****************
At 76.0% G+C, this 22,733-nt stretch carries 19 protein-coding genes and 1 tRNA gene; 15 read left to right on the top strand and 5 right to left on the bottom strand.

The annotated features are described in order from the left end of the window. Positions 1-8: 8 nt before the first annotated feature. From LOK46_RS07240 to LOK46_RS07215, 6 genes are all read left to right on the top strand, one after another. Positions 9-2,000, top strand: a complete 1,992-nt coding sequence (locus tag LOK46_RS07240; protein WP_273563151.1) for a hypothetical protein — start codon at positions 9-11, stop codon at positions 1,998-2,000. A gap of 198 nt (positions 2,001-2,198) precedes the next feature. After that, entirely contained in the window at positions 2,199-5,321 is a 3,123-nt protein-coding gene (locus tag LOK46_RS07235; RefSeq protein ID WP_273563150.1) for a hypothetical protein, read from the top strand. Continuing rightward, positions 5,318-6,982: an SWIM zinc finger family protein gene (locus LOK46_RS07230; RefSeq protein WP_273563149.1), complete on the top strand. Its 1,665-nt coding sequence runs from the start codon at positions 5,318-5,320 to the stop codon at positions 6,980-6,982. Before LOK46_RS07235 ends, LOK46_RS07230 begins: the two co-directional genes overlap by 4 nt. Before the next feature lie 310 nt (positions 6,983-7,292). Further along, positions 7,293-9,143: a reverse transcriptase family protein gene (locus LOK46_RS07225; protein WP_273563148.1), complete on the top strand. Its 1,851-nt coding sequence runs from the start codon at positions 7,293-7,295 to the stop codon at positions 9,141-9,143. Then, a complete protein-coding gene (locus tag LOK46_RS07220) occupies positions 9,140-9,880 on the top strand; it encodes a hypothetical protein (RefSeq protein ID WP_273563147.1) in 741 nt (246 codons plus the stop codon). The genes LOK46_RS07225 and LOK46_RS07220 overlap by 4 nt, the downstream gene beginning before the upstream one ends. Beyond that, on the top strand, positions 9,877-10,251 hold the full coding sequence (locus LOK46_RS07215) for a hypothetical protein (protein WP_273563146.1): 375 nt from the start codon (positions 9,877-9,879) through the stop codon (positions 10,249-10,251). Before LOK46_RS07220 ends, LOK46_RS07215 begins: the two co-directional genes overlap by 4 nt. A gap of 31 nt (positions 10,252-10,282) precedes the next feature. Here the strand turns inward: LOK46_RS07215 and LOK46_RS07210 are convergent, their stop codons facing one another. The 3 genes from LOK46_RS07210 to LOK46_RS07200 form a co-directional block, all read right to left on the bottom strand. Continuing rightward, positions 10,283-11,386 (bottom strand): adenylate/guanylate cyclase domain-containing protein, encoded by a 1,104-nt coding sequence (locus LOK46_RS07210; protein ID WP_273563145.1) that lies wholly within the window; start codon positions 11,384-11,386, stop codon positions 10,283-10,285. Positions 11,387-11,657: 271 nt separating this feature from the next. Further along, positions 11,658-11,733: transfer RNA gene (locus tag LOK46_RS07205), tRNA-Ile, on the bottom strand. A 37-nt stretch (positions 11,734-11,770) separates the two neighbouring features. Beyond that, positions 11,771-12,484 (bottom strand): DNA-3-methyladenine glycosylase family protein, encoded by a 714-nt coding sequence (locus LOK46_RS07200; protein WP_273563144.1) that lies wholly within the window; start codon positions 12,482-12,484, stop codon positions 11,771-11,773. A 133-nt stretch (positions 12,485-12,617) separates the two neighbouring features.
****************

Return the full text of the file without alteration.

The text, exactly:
At 76.0% G+C, this 22,733-nt stretch carries 19 protein-coding genes and 1 tRNA gene; 15 read left to right on the top strand and 5 right to left on the bottom strand.

The annotated features are described in order from the left end of the window. Positions 1-8: 8 nt before the first annotated feature. From LOK46_RS07240 to LOK46_RS07215, 6 genes are all read left to right on the top strand, one after another. Positions 9-2,000, top strand: a complete 1,992-nt coding sequence (locus tag LOK46_RS07240; protein WP_273563151.1) for a hypothetical protein — start codon at positions 9-11, stop codon at positions 1,998-2,000. A gap of 198 nt (positions 2,001-2,198) precedes the next feature. After that, entirely contained in the window at positions 2,199-5,321 is a 3,123-nt protein-coding gene (locus tag LOK46_RS07235; RefSeq protein ID WP_273563150.1) for a hypothetical protein, read from the top strand. Continuing rightward, positions 5,318-6,982: an SWIM zinc finger family protein gene (locus LOK46_RS07230; RefSeq protein WP_273563149.1), complete on the top strand. Its 1,665-nt coding sequence runs from the start codon at positions 5,318-5,320 to the stop codon at positions 6,980-6,982. Before LOK46_RS07235 ends, LOK46_RS07230 begins: the two co-directional genes overlap by 4 nt. Before the next feature lie 310 nt (positions 6,983-7,292). Further along, positions 7,293-9,143: a reverse transcriptase family protein gene (locus LOK46_RS07225; protein WP_273563148.1), complete on the top strand. Its 1,851-nt coding sequence runs from the start codon at positions 7,293-7,295 to the stop codon at positions 9,141-9,143. Then, a complete protein-coding gene (locus tag LOK46_RS07220) occupies positions 9,140-9,880 on the top strand; it encodes a hypothetical protein (RefSeq protein ID WP_273563147.1) in 741 nt (246 codons plus the stop codon). The genes LOK46_RS07225 and LOK46_RS07220 overlap by 4 nt, the downstream gene beginning before the upstream one ends. Beyond that, on the top strand, positions 9,877-10,251 hold the full coding sequence (locus LOK46_RS07215) for a hypothetical protein (protein WP_273563146.1): 375 nt from the start codon (positions 9,877-9,879) through the stop codon (positions 10,249-10,251). Before LOK46_RS07220 ends, LOK46_RS07215 begins: the two co-directional genes overlap by 4 nt. A gap of 31 nt (positions 10,252-10,282) precedes the next feature. Here the strand turns inward: LOK46_RS07215 and LOK46_RS07210 are convergent, their stop codons facing one another. The 3 genes from LOK46_RS07210 to LOK46_RS07200 form a co-directional block, all read right to left on the bottom strand. Continuing rightward, positions 10,283-11,386 (bottom strand): adenylate/guanylate cyclase domain-containing protein, encoded by a 1,104-nt coding sequence (locus LOK46_RS07210; protein ID WP_273563145.1) that lies wholly within the window; start codon positions 11,384-11,386, stop codon positions 10,283-10,285. Positions 11,387-11,657: 271 nt separating this feature from the next. Further along, positions 11,658-11,733: transfer RNA gene (locus tag LOK46_RS07205), tRNA-Ile, on the bottom strand. A 37-nt stretch (positions 11,734-11,770) separates the two neighbouring features. Beyond that, positions 11,771-12,484 (bottom strand): DNA-3-methyladenine glycosylase family protein, encoded by a 714-nt coding sequence (locus LOK46_RS07200; protein WP_273563144.1) that lies wholly within the window; start codon positions 12,482-12,484, stop codon positions 11,771-11,773. A 133-nt stretch (positions 12,485-12,617) separates the two neighbouring features.